Red Sox

Chaim Bloom's Rays pioneered the opener — could it be a regular sight for Red Sox in 2020?

Chaim Bloom's Rays pioneered the opener — could it be a regular sight for Red Sox in 2020?

Baseball purists shudder at the mere mention of the "The Opener," the concept of using a reliever for an inning or two before handing the ball off to the rest of the bullpen. It was pioneered by the Tampa Bay Rays during the tenure of new Red Sox chief baseball officer Chaim Bloom, and to great success.

Of the 14 pitchers to make a start for the Rays last year, 11 of them also pitched in relief. All-Star Charlie Morton, defending Cy Young Award winner Blake Snell, and breakout candidate Tyler Glasnow were the only Rays used exclusively as starters.

The results have produced some statistical oddities. Former Red Sox farmhand Jalen Beeks pitched over 100 innings despite making only three starts last year, right-hander Ryan Yarbrough has more wins (27) than starts (20) over the last two seasons, and right-hander Ryan Stanek accounted for only two decisions despite making 27 starts in 2019. But there's no arguing the bottom line, with Tampa cracking 90 wins in each of the last two seasons.

With Bloom taking over in Boston, a natural question is if we should expect to see more openers. He's not going there, yet, though he may not have a choice.

"We said it with the Rays, and I and a number of other people are on record about that," he said. "It was always about just trying to figure out how you could take the strengths of the players on your roster and go win as many baseball games as you could. Nothing more, nothing less. In this game now, the more this game evolves, teams are being open to a larger menu of options of how to do that. But there's not necessarily any one right way. It's really just about going into it with a mindset of using everyone's strengths whichever way is going to give you the best chance to win."

The Red Sox belatedly joined the opener bandwagon last season out of necessity. By September, injuries had shelved David Price and Chris Sale and limited Nathan Eovaldi. The only healthy starters on the roster were Eduardo Rodriguez and Rick Porcello, necessitating September starts from the likes of Jhoulys Chacin, Travis Lakins, and Bobby Poyner.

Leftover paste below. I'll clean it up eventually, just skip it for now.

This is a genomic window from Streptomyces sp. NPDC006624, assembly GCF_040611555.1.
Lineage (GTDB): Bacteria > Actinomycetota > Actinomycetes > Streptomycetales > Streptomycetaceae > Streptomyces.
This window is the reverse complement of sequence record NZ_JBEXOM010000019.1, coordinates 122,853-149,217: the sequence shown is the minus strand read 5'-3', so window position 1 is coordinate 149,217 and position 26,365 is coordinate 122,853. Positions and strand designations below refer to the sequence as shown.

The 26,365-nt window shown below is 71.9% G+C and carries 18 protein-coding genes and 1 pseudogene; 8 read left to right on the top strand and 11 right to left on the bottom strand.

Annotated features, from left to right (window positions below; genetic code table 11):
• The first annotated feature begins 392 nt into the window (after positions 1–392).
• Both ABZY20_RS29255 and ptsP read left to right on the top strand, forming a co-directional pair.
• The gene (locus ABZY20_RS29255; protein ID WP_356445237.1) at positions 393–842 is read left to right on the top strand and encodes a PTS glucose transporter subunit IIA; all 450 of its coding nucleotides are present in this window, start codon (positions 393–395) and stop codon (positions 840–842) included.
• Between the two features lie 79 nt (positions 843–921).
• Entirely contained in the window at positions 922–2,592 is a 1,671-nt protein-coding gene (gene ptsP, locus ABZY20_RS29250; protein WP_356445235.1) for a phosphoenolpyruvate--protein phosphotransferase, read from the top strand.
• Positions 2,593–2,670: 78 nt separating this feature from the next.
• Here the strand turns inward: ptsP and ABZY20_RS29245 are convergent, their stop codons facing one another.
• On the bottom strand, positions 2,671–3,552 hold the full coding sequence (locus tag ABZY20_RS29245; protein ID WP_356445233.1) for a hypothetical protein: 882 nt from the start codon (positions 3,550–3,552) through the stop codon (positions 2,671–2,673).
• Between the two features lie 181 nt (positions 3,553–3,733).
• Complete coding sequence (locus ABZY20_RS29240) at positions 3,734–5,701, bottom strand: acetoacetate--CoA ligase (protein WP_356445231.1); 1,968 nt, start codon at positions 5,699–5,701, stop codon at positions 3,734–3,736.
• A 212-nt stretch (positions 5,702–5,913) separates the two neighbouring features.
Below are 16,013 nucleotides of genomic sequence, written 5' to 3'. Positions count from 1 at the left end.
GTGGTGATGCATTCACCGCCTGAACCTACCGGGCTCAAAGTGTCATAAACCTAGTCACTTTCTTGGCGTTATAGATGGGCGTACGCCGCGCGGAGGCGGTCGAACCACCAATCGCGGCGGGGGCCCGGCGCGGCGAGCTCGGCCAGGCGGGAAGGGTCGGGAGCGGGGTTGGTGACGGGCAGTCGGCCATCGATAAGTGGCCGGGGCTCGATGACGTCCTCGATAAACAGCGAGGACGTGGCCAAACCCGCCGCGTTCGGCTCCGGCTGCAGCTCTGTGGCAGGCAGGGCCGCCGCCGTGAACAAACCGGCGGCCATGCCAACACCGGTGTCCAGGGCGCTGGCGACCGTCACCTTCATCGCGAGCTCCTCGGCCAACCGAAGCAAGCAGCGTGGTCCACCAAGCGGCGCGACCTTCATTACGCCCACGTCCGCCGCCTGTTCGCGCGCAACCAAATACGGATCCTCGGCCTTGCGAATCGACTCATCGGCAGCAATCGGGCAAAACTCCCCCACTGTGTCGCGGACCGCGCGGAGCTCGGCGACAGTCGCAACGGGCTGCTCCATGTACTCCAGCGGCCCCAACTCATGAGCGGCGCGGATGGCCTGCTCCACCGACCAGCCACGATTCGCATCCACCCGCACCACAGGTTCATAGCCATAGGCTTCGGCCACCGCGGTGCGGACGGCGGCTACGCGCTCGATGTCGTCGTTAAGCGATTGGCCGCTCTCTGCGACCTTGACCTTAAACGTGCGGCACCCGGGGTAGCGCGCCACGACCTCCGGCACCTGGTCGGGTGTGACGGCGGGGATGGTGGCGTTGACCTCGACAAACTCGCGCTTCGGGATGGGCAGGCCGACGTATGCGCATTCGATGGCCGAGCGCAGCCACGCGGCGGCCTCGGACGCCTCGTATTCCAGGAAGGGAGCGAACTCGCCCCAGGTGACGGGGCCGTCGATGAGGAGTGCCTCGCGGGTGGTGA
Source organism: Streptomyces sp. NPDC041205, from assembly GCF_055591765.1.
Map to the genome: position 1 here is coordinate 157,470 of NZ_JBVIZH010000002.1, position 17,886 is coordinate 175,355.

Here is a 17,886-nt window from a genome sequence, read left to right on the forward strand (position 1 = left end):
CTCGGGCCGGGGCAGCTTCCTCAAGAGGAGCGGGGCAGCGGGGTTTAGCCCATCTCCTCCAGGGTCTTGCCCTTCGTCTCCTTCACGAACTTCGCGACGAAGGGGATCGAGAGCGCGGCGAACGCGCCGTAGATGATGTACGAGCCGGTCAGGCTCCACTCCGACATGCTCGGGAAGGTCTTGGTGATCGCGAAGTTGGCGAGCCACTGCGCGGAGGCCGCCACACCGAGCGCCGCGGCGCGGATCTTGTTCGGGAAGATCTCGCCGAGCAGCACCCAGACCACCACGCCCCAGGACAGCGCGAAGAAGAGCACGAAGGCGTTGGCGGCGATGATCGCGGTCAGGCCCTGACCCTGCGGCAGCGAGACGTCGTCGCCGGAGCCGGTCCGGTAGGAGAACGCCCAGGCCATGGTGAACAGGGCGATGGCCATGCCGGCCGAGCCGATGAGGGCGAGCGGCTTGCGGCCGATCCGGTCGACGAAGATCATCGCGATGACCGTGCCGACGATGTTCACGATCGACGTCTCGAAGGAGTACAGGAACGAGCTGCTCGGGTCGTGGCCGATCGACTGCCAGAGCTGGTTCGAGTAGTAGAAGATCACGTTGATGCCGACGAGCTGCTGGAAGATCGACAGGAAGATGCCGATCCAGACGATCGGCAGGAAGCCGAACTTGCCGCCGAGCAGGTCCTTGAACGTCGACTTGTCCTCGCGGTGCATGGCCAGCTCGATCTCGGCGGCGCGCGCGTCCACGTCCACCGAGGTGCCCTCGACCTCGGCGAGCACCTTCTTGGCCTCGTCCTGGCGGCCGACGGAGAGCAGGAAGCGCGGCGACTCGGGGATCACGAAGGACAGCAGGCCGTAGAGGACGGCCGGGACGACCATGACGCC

In a perfect world, Sale, Price, and Eovaldi will each make 30-plus starts in 2020, but that's a big ask, given the various injuries they battled in 2019. Which means we might be looking another season of openers as the Red Sox piece together a rotation.

The concept has merit, especially if your staff is deep enough to pull it off, which Boston's decidedly was not last year. Let a reliever trained to deliver 1-2-3 innings handle the top of the order before yielding to a more traditional starter or long reliever for multiple frames. This increases the likelihood that if the pitcher after the opener turns over the lineup a dreaded third time, he'll be seeing the bottom of the order and not the top.

The approach turned the game on its head — Tampa's Sergio Romo memorably followed 588 straight relief appearances with starts on consecutive days in 2018 — but it also maximized Tampa's chances to win, especially when Snell and Glasnow landed on the IL last season.

The Red Sox could find themselves with more openers in 2020 if the rotation can't stay healthy.

"I don't know yet," Bloom said. "This is something as we talk and work together, we're going to figure out the best way to think about things. Certainly, when we played our last homestand with the Rays, we played the Red Sox and there were a lot of bullpen games and a lot of pitchers being used on both sides. There were a lot of different ways that this team had been doing it. I don't necessarily think it would be anything new to think about that. But it's really just going to come out of our collective discussions."

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MLB rumors: Latest Red Sox asking price for a Mookie Betts trade revealed

MLB rumors: Latest Red Sox asking price for a Mookie Betts trade revealed

Mookie Betts' future with the Boston Red Sox beyond 2020 remains uncertain, and if another team wants to make a trade for the former American League MVP, it's going to cost quite a bit.